It takes a specially certified missile combat crew commander to lead this MAF which can double as an alternative command post.

 

“Being selected as the alternate command post commander comes down to our performance and our commander’s approval,” Martinez said. “Once we are selected, we conduct additional training, running through scenarios which consist of harder events and bigger picture scenarios. Both the commander and the deputy have to ensure they can handle the additional stress in order to be certified.”

 

As I entered the capsule, I noticed it looked like a typical launch control center. The only difference was the additional equipment required to execute command post duties.

 

“The key theme in running the alternate command post is leadership,” said 1st Lt. Holley Macpherson, 320th MS missile combat crew commander. “The equipment we use compared to the other alert facilities is pretty much the same, but it’s a completely different mentality when we head out. We are not just worrying about our flight; we have to think about the entire wing. If you are setting the standard, people are going to follow that and emulate that.”

 

As I watched them work, I could tell they had a lot to do, many checklists to follow and were receiving calls left and right by the other MAFs, asking for guidance and direction.

 

“Any issues that are experienced out in the field, we try to solve at the lowest level. That becomes our role out there,” Black said. “We are trusted out there as a crew to ensure the missile complex is taking care of day-to-day operations and solving issues at the lowest level.”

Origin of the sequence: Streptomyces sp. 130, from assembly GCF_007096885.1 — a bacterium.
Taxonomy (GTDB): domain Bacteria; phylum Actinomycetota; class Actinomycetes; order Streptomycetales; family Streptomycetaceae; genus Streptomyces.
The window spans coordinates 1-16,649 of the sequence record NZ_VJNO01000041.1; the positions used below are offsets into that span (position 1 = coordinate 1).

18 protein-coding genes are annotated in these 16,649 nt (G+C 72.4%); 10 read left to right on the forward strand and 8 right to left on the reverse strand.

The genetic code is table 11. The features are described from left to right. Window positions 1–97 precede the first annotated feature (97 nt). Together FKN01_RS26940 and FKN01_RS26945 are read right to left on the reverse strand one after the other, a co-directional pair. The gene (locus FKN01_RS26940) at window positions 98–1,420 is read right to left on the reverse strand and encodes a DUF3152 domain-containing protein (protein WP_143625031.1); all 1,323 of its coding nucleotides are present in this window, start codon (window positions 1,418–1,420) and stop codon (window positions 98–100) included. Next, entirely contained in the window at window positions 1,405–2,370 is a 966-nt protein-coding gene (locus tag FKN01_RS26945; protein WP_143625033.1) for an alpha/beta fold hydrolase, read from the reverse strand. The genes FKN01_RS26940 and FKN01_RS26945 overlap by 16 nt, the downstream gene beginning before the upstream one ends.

I was ordered multiple times to leave the capsule because they were receiving secure messages from their fellow MAFs. When not on the phone, the missileers worked side-by-side going over checklists and ensuring they had all their protocols accomplished throughout their 24-hour shift.

 

“We are working together out there,” said Macpherson. “Being able to support one another and communicating effectively is crucial and guarantees a more successful mission because we are all one team, one fight.”

 

On the two hour drive back to base, I reflected on the enormous level of responsibility which rests on the shoulders of two company grade officers. With so much at stake, it is good to know that such highly qualified leaders are constantly standing ready to take command if the need arises. Their dedication and skill assures enemies and allies that F.E. Warren is prepared to execute our mission at any time and under any circumstance in service to our nation.